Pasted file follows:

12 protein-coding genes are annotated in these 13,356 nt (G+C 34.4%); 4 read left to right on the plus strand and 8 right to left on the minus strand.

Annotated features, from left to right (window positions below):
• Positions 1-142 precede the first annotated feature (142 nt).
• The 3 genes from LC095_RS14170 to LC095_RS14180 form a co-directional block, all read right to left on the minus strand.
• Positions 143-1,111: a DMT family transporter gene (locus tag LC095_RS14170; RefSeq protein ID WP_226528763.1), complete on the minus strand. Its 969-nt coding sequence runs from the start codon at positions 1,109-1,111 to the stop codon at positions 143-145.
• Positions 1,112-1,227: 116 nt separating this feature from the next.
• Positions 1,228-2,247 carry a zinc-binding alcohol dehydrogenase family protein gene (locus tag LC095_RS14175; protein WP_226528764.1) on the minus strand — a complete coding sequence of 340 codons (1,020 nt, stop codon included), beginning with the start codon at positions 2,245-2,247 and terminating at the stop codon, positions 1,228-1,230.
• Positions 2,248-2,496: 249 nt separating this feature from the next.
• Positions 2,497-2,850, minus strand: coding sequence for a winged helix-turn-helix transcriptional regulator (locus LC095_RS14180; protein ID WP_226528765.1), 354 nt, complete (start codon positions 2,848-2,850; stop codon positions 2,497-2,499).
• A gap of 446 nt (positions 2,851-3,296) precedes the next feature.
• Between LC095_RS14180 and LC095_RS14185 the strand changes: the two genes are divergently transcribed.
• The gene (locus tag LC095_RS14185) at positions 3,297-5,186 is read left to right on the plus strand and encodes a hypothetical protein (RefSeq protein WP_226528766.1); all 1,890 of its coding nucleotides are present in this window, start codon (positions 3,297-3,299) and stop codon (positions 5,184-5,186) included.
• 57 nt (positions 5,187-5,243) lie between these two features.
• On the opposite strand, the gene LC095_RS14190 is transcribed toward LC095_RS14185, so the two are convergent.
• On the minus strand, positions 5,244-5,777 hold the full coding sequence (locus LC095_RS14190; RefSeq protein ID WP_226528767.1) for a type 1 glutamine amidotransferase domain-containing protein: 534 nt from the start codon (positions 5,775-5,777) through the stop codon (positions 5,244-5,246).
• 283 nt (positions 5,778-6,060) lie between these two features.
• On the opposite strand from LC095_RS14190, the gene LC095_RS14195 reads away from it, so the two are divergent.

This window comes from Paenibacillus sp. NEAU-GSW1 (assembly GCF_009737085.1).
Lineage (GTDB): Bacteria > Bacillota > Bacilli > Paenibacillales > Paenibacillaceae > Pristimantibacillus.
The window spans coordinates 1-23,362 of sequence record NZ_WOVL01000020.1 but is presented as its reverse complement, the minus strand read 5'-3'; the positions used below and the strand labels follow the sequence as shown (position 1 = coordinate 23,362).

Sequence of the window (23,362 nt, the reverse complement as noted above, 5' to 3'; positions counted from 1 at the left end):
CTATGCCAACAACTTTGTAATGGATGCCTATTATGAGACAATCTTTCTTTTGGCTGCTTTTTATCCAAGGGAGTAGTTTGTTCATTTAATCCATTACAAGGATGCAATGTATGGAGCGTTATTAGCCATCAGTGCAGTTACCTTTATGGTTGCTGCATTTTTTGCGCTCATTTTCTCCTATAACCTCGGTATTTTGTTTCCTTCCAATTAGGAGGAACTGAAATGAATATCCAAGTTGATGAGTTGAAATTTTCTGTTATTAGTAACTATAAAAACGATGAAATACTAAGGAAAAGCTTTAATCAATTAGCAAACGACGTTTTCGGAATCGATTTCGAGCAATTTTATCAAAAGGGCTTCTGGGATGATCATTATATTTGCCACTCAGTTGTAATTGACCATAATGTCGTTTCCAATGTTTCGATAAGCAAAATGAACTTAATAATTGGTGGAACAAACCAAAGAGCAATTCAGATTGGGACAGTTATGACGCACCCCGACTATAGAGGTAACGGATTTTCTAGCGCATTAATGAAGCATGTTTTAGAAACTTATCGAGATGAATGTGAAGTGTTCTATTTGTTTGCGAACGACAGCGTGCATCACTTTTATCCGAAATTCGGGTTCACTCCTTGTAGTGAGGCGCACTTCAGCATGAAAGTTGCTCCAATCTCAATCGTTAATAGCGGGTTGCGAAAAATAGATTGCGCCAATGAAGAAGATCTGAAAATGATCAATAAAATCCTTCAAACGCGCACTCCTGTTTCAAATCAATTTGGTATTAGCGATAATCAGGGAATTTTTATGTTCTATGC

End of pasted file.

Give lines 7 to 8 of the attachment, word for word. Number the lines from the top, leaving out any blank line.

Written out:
• Positions 1,228-2,247 carry a zinc-binding alcohol dehydrogenase family protein gene (locus tag LC095_RS14175; protein WP_226528764.1) on the minus strand — a complete coding sequence of 340 codons (1,020 nt, stop codon included), beginning with the start codon at positions 2,245-2,247 and terminating at the stop codon, positions 1,228-1,230.
• Positions 2,248-2,496: 249 nt separating this feature from the next.